Researchers Develop Novel Process to Study How Trees Affect Building Temperatures, Air Flow in Extreme Heat

sweltering heat
This figure shows what happens to heat flow with and without trees next to a house. The images on the left show a house without a tree next to it, and the resulting flow of heat. The images on the right show the house with a tree next to it, and how the tree affects the flow of heat toward and away from the house. Image provided by Boshun Gao.

Researchers at Iowa State University have developed a model to test how shading and air flow can improve indoor temperatures during the sweltering heat of Midwest summers. 

Ulrike Passe
Ulrike Passe

New research by Sustainable Cities, a research group led by Ulrike Passe, associate professor of architecture, shows the effects of tree shading and evapotranspiration on building temperatures during extreme heat in the Midwest. Sustainable Cities is a project within the Center for Building Energy Research, which is directed by Passe.

Passe’s research team recently presented their work at the Comfort at the Extremes 2019 Conference in Dubai. The team includes Passe; Janette Thompson, Morrill Professor of natural resource ecology and management; Baskar Ganapathysubramanian, professor of mechanical engineering; Boshun Gao, Ph.D. student in mechanical engineering; and Breanna Marmur, Ph.D. student in natural resource ecology and management.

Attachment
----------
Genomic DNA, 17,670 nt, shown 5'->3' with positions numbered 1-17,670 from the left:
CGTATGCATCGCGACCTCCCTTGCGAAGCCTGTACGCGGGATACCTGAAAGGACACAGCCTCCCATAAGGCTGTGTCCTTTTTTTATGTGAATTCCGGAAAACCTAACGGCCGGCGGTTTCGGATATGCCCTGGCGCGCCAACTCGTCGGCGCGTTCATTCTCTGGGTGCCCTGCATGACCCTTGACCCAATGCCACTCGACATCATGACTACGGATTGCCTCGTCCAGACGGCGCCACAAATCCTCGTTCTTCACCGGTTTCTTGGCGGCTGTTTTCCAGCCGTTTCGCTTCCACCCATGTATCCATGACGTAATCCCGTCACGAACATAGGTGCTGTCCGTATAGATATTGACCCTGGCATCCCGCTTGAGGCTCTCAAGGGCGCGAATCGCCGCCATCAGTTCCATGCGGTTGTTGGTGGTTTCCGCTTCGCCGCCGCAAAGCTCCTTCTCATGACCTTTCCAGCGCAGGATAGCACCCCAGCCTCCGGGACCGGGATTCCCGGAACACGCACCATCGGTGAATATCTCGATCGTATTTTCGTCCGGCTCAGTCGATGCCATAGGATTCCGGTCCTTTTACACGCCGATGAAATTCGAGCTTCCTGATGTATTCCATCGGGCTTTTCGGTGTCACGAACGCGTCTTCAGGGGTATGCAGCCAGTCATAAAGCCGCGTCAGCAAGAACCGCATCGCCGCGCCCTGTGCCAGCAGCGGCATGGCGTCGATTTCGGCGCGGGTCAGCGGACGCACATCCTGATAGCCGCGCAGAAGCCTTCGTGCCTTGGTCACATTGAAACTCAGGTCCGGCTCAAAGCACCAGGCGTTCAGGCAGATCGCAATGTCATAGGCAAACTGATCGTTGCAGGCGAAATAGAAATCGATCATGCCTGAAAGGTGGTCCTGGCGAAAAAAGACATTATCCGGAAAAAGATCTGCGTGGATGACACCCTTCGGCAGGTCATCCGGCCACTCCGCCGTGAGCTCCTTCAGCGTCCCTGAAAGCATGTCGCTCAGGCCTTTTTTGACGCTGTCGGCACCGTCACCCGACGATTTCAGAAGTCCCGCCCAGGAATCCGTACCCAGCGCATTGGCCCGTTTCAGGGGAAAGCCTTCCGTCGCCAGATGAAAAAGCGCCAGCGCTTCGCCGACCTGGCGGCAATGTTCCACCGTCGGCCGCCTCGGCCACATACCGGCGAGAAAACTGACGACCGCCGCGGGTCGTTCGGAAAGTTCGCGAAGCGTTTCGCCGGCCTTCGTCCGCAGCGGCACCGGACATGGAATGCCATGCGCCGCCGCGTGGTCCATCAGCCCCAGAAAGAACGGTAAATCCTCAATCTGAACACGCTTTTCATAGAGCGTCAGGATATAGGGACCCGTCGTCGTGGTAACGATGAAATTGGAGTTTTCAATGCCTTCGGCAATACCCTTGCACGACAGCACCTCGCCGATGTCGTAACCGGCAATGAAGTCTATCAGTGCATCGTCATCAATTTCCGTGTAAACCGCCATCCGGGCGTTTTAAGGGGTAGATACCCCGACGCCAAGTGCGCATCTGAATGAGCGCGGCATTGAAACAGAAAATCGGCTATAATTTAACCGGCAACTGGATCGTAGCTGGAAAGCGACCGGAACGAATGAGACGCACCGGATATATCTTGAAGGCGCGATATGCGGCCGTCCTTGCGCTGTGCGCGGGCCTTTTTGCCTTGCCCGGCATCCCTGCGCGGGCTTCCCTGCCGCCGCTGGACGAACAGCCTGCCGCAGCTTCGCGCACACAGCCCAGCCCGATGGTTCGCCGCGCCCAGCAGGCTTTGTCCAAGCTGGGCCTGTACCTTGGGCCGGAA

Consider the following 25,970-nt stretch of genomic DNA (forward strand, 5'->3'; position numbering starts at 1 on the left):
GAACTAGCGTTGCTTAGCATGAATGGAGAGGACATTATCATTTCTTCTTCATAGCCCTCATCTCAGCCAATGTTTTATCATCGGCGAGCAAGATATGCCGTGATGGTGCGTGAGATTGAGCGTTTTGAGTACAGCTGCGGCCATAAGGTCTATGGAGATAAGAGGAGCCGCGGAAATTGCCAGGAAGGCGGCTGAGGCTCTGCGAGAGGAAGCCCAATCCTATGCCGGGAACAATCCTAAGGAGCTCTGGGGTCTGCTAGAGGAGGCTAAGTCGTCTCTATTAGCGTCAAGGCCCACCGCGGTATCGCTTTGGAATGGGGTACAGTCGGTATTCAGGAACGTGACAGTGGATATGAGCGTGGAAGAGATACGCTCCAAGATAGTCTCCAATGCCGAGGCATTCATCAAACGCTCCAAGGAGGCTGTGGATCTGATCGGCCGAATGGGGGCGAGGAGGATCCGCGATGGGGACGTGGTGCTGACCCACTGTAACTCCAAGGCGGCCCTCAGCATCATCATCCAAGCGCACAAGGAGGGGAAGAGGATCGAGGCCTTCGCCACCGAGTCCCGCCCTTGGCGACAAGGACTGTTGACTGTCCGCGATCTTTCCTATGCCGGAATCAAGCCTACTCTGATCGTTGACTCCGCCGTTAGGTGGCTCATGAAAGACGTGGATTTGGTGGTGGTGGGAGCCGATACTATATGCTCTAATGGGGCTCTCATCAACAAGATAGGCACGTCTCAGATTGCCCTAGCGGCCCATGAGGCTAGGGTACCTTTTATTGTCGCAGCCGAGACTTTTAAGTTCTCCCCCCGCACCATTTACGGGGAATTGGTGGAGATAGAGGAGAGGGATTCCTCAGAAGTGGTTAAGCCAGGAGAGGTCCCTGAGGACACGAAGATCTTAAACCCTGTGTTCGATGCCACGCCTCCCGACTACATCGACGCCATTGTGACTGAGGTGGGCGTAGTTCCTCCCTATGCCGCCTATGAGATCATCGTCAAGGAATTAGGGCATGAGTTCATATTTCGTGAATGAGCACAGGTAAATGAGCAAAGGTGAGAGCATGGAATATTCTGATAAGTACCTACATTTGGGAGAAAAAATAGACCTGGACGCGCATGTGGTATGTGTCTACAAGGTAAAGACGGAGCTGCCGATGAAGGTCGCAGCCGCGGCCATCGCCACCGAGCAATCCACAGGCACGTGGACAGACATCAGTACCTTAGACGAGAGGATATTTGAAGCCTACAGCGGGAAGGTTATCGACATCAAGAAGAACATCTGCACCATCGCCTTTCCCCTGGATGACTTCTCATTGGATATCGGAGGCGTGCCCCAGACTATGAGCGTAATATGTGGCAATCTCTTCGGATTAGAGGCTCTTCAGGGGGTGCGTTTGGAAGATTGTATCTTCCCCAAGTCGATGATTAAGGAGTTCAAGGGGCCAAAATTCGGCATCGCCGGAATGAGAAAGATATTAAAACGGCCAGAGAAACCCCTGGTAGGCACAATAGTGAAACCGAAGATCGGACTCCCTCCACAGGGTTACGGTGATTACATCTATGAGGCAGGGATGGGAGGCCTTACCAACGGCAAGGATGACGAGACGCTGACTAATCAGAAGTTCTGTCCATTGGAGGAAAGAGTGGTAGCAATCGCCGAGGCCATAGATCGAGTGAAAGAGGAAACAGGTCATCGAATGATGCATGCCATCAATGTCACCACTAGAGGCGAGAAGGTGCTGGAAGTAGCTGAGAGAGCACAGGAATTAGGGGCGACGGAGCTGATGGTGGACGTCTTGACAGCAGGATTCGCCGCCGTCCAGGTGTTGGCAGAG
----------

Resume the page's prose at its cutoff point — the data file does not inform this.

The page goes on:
The Midwest is expected to see more high humidity and high dew point days in the coming decades. By 2036 to 2065, one year out of 10 is projected to have an “extreme heat event,” defined as a five-day period that is 13 degrees warmer than a comparable earlier period, according to the National Climate Assessment.

Extreme heat’s effects on vulnerable populations

Low-income neighborhoods are disproportionately affected by extreme heat events, as many homes lack central air-conditioning systems due to building age or electricity cost. In Polk County, up to 50 percent of low-income homes don’t have central A/C.

So last year, the Sustainable Cities team partnered with the City of Des Moines and the Polk County Health Department to conduct research into buildings’ energy use and how they are affected by the surrounding environment. The city and the county want to learn more in order to help Des Moines’ most vulnerable populations, such as the Capitol East neighborhood that was studied.